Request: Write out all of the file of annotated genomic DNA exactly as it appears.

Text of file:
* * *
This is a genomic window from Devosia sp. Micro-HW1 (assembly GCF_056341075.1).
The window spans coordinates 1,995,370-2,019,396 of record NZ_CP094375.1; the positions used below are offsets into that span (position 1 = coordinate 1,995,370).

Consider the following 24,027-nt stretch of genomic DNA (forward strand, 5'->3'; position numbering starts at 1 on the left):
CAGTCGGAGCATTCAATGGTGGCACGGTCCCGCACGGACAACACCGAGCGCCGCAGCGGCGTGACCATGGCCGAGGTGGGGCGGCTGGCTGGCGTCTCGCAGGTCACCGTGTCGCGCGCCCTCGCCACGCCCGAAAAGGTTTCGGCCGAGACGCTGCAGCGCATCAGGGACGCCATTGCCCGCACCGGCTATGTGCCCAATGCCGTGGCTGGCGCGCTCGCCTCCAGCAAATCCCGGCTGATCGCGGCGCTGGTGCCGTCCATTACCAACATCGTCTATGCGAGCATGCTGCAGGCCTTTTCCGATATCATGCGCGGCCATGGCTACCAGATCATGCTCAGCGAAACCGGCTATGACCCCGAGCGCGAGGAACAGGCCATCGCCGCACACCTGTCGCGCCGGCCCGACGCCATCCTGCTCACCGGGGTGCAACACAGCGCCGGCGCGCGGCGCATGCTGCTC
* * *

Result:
This is a genomic window from Devosia sp. Micro-HW1 (assembly GCF_056341075.1).
The window spans coordinates 1,995,370-2,019,396 of record NZ_CP094375.1; the positions used below are offsets into that span (position 1 = coordinate 1,995,370).

Consider the following 24,027-nt stretch of genomic DNA (forward strand, 5'->3'; position numbering starts at 1 on the left):
CAGTCGGAGCATTCAATGGTGGCACGGTCCCGCACGGACAACACCGAGCGCCGCAGCGGCGTGACCATGGCCGAGGTGGGGCGGCTGGCTGGCGTCTCGCAGGTCACCGTGTCGCGCGCCCTCGCCACGCCCGAAAAGGTTTCGGCCGAGACGCTGCAGCGCATCAGGGACGCCATTGCCCGCACCGGCTATGTGCCCAATGCCGTGGCTGGCGCGCTCGCCTCCAGCAAATCCCGGCTGATCGCGGCGCTGGTGCCGTCCATTACCAACATCGTCTATGCGAGCATGCTGCAGGCCTTTTCCGATATCATGCGCGGCCATGGCTACCAGATCATGCTCAGCGAAACCGGCTATGACCCCGAGCGCGAGGAACAGGCCATCGCCGCACACCTGTCGCGCCGGCCCGACGCCATCCTGCTCACCGGGGTGCAACACAGCGCCGGCGCGCGGCGCATGCTGCTC